Stone in Architecture / Commercial

American stone adds character at Marist College

July 5, 2011
KEYWORDS campus / granite / quarry
/ Print / Reprints /
/ Text Size+

Sitting atop a bluff overlooking the Hudson River and the breathtaking topography of the Hudson Valley, the campus of Marist College in Poughkeepsie, NY, features a rich collection of architecture to go along with its natural surroundings. One of the latest additions is the Ellen M. Hancock Technology Center, the new 57,000-square-foot home for the School of Computer Science and Mathematics located at a focal location on campus. The building was designed with a blend of New York granite for the exterior.

Designed by Robert A. M. Stern Architects, LLP, a firm which previously had created noteworthy additions to Harvard, Stanford, Johns Hopkins and other universities, the $32.5 million project was named for lead donor and Vice Chair of the Marist Board of Trustees, Ellen Hancock, and her husband, Jason. It was designed incorporating an “L”-shaped plan that purportedly “improves the definition of two of the campus’s green spaces, the Hudson Meadow and the Quadrangle.”

The landscape design surrounding the building preserves the beautiful rock outcroppings that are the distinctive characteristic of the site, while creating a sheltered courtyard in the “L” of the building’s two wings. The exterior of the building was designed to maintain the look of traditional Gothic architecture, which was initiated by the Marist Brothers when they founded the school at the turn of the 20th century. This look included rustic granite walls, red brick window surrounds and limestone detailing.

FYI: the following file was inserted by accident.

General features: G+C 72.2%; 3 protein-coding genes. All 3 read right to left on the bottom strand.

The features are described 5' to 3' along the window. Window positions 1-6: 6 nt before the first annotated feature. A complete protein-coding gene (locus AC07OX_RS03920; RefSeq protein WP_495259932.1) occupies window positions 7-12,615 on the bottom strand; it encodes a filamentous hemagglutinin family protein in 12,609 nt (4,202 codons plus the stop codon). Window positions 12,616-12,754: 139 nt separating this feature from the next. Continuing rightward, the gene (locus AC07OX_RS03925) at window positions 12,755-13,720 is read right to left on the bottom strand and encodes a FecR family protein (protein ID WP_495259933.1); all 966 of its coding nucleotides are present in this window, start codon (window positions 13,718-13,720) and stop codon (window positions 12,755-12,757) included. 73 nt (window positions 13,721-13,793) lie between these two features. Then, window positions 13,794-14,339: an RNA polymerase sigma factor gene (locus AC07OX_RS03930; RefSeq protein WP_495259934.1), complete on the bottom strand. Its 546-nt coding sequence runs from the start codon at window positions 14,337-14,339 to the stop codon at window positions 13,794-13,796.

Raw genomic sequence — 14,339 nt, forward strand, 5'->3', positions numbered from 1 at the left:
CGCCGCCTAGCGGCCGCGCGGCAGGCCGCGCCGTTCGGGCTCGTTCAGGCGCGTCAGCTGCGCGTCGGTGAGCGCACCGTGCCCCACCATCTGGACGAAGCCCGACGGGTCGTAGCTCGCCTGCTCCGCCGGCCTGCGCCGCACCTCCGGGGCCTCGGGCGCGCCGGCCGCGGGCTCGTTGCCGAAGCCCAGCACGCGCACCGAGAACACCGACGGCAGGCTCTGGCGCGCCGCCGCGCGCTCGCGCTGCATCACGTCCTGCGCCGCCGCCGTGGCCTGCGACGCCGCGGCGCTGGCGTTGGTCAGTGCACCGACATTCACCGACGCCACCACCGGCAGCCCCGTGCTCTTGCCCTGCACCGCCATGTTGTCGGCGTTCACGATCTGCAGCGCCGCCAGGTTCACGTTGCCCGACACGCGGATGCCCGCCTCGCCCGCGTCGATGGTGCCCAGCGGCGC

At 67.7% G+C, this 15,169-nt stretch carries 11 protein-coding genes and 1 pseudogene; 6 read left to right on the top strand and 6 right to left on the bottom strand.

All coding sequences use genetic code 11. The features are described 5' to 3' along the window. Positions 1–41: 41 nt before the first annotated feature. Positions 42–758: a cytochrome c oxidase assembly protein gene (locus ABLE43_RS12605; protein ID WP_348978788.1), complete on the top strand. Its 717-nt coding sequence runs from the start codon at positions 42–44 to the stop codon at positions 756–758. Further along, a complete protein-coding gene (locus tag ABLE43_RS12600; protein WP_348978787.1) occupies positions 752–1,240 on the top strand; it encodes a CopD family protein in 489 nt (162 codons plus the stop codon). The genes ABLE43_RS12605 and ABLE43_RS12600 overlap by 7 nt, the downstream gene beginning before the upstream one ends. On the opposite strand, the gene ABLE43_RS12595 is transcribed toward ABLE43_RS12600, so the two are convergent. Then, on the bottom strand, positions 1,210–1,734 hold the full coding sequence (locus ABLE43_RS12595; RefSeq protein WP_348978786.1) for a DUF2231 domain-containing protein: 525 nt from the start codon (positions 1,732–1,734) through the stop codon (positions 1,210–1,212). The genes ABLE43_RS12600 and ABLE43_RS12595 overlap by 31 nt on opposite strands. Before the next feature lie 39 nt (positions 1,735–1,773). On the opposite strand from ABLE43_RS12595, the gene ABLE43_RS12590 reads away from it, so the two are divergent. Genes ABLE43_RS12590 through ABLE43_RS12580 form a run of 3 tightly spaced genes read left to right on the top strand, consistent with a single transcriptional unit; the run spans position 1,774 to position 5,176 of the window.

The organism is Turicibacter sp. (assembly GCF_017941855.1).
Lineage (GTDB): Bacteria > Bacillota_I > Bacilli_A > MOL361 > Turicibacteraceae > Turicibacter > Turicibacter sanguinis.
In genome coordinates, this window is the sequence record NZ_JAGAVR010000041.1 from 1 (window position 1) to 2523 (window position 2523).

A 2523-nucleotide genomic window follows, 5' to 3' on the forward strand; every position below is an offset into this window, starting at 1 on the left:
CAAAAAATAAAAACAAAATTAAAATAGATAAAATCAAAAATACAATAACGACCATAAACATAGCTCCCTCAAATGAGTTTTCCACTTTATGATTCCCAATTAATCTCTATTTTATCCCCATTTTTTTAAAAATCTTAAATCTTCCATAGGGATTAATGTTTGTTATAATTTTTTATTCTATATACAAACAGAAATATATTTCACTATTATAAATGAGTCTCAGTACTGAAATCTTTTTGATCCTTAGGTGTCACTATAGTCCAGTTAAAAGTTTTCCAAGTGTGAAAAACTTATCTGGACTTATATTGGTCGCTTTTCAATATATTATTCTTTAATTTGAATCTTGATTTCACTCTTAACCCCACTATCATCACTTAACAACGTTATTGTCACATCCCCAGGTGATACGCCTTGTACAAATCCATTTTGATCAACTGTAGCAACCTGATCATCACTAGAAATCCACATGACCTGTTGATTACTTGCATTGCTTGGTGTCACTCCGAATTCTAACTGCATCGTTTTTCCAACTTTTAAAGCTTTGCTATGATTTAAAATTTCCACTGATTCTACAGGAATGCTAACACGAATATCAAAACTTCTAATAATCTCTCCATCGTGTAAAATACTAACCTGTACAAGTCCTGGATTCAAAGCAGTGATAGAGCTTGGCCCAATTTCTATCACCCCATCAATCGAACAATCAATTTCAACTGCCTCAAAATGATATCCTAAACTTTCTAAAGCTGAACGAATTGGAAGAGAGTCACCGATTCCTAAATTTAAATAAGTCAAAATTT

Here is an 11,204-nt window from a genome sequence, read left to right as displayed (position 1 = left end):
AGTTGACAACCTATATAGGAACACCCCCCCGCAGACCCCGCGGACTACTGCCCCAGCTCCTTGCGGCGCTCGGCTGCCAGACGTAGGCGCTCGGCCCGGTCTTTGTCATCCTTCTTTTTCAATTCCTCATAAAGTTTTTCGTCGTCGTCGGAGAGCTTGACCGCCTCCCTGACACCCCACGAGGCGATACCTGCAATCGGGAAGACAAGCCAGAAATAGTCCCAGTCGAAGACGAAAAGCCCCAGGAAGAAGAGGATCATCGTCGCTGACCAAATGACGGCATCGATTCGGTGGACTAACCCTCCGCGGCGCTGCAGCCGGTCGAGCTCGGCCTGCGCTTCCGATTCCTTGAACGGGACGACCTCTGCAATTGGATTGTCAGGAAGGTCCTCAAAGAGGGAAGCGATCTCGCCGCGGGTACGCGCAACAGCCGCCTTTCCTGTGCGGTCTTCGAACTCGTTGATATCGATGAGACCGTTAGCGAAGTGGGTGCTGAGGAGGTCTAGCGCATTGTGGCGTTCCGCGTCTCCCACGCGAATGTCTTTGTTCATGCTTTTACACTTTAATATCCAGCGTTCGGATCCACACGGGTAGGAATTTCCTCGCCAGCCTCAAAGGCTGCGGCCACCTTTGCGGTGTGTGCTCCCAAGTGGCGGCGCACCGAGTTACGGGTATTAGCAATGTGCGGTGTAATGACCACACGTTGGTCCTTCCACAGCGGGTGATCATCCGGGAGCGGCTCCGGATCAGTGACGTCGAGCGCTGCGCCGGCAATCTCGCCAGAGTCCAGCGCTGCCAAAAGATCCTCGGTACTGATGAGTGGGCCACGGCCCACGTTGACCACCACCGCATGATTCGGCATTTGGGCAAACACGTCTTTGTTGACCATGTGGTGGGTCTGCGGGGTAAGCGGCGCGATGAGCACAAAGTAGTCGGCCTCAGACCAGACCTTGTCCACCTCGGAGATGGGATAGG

The exterior of the new building was clad with stone material from the quarries of Champlain Stone, Ltd® of Warrensburg, NY. More than 1,000 tons of sawn rubble was specified for the project. “The stone which was selected for Marist’s new building included a blend of Wood Creek Granite®, 1763 Granite® and Crown Point Granite™,” explained Ryan McLaughlin, Director of New Business Development for Champlain Stone. “Ironically, all three of these granites were new introductions from our company, and this was the first large-scale commercial venture to utilize these materials.”

Per the masons’ request, this large amount of stone material was delivered to the jobsite with sawn beds (top/bottom). This procedure helped to reduce waste in the field and improved the expediency with which the stones could be laid in place. 

“It was a challenge to control consistency of the blend throughout the project in order to maintain the look the architect and school wanted,” McLaughlin said. “Generally speaking, consistency from truckload to truckload can vary, especially with a project of this magnitude. So we made a point to quality control this entire effort over a three-month time period.

“We were able to do this because scheduling was mapped out at optimal levels prior to the construction with the general contractor, architect and the mason,” McLaughlin continued. “In doing so, we actually inventoried all needed stone right on our grounds. This way, not only did overall installation flow work well by keeping the sizable amount of stone material offsite, the on-campus jobsite was much less congested.”